Today’s Read: NYC’s Homeless Look for Shelter and Safety
The frigid winter weather pummeling the East Coast can be life-threatening for the thousands of New Yorkers who sleep on the streets each night. While New York City has a legal right to shelter and expands citywide outreach when a Code Blue is in effect, many of the most vulnerable homeless individuals might still remain on the freezing streets. Learn more about how to help homeless New Yorkers during cold weather here.
In extreme weather, the Coalition for the Homeless’ programs are needed more than ever. Every single night this week, Coalition volunteers and staff have ventured out in the brutal cold to deliver hot meals and essential items like blankets, coats, and socks on our Grand Central Food Program vans. Even amidst Thursday’s blizzard, our teams braved harsh winds and ice-covered streets to bring critical help to the hundreds of homeless men and women who depend on us for what may be their only meal of the day.
Lisa L. Colangelo rode along with GCFP on Wednesday night and wrote about the program’s grateful clients and dedicated volunteers for amNewYork:
“For the most part, people who live on the street are very aware of what it takes to survive and they will seek out a warmer place,” said Giselle Routhier, policy director at the nonprofit Coalition for the Homeless, which provides services including mobile outreach and food to homeless New Yorkers. “However, you can get injured very quickly in weather like this, which is why it is critical for outreach to make frequent checks on people and assist in any way possible to bring folks inside.”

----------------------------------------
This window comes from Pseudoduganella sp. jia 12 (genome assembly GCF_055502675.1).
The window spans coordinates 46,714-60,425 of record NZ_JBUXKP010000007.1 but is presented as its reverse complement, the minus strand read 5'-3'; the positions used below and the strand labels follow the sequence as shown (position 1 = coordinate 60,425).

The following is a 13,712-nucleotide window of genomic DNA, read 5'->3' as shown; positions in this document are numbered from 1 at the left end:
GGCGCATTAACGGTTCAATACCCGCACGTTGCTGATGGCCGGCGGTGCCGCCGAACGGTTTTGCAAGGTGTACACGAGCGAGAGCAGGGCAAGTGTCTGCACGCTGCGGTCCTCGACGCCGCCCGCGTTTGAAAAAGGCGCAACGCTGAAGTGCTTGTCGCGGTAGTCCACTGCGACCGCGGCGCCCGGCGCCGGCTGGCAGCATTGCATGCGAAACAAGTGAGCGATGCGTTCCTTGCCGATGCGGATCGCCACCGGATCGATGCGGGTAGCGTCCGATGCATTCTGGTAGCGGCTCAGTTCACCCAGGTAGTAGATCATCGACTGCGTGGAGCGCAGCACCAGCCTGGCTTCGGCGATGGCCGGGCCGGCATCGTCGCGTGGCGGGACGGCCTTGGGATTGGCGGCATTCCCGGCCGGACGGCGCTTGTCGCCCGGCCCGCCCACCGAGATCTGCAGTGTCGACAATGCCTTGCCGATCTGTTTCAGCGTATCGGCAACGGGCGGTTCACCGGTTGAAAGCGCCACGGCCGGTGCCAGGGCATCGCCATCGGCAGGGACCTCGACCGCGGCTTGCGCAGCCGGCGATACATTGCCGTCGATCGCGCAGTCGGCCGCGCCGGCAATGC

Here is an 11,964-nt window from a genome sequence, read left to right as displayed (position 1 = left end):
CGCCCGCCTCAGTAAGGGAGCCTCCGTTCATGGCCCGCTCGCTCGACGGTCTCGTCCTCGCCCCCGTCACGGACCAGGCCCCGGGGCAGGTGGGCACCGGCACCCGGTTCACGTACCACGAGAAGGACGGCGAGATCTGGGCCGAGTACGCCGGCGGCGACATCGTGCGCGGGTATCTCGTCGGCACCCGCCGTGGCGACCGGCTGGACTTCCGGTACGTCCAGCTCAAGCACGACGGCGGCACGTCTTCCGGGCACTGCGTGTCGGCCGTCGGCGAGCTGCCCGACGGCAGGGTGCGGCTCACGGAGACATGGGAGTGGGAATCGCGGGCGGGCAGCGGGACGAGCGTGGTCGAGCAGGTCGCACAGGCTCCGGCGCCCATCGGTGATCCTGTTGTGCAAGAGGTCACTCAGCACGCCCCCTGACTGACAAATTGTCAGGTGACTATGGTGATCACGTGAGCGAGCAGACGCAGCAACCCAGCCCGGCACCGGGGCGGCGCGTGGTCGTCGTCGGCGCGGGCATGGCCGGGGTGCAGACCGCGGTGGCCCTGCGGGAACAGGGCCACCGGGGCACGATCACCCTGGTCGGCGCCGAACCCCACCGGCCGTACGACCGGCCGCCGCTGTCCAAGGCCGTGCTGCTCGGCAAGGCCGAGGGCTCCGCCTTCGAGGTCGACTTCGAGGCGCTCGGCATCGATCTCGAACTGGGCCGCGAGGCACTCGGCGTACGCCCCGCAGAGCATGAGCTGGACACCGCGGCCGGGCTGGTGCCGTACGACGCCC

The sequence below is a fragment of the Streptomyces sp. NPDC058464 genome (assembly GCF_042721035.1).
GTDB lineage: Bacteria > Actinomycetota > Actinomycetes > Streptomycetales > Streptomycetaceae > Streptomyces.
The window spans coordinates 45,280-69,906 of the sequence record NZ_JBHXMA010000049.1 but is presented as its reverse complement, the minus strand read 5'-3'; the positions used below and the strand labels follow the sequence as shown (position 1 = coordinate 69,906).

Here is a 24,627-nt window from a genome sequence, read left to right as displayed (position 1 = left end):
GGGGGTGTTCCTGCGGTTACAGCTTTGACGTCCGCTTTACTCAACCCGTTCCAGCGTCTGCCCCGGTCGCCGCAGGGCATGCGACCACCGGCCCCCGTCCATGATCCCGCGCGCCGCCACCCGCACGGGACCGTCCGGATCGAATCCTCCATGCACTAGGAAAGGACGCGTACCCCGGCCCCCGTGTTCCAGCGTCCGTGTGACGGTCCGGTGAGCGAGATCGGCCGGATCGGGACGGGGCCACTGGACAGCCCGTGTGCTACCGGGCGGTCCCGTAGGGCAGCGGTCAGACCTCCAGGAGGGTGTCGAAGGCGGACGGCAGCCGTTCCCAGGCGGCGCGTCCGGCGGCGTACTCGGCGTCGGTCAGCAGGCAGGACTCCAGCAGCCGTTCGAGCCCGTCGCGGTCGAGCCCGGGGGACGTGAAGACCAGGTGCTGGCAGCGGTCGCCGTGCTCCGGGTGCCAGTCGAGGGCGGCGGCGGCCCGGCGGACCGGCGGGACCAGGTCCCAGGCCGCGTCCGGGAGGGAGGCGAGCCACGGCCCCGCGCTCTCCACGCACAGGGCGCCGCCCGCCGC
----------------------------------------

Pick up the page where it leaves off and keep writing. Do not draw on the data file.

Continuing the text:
Volunteers with Coalition for the Homeless caught up with Success under the FDR Drive at 35th Street Wednesday. Success, a nickname she asked to use instead of her real name, said she found most shelters dirty places where she felt uncomfortable and unsafe.
Mike Vander Putten, 46, a city school teacher and volunteer driver with Coalition for the Homeless, gave Success extra soup and convinced her to go to nearby Bellevue Hospital where she could at least shower and stay warm for the night.
“I just really love them,” she said of the volunteers.
Vander Putten, Patricia Bergstrom and Vince Fiore spend their Wednesday nights traveling a southern path through Manhattan to distribute food and clothes. Lines form wherever the van stops with people who are homeless or in need of a meal.
With a storm on the way, the team handed out bags with soup, fruit, bread and milk. There were many familiar faces who lit up at the sight of the team.
At a stop by the Staten Island Ferry Terminal, Bergstrom, 52, a city school teacher, noticed a man on line was wearing just layers of sweatshirts. She had him try on several coats until he found one that fit.
“If this doesn’t work, I’ll try to find another one and bring it next time,” she promised.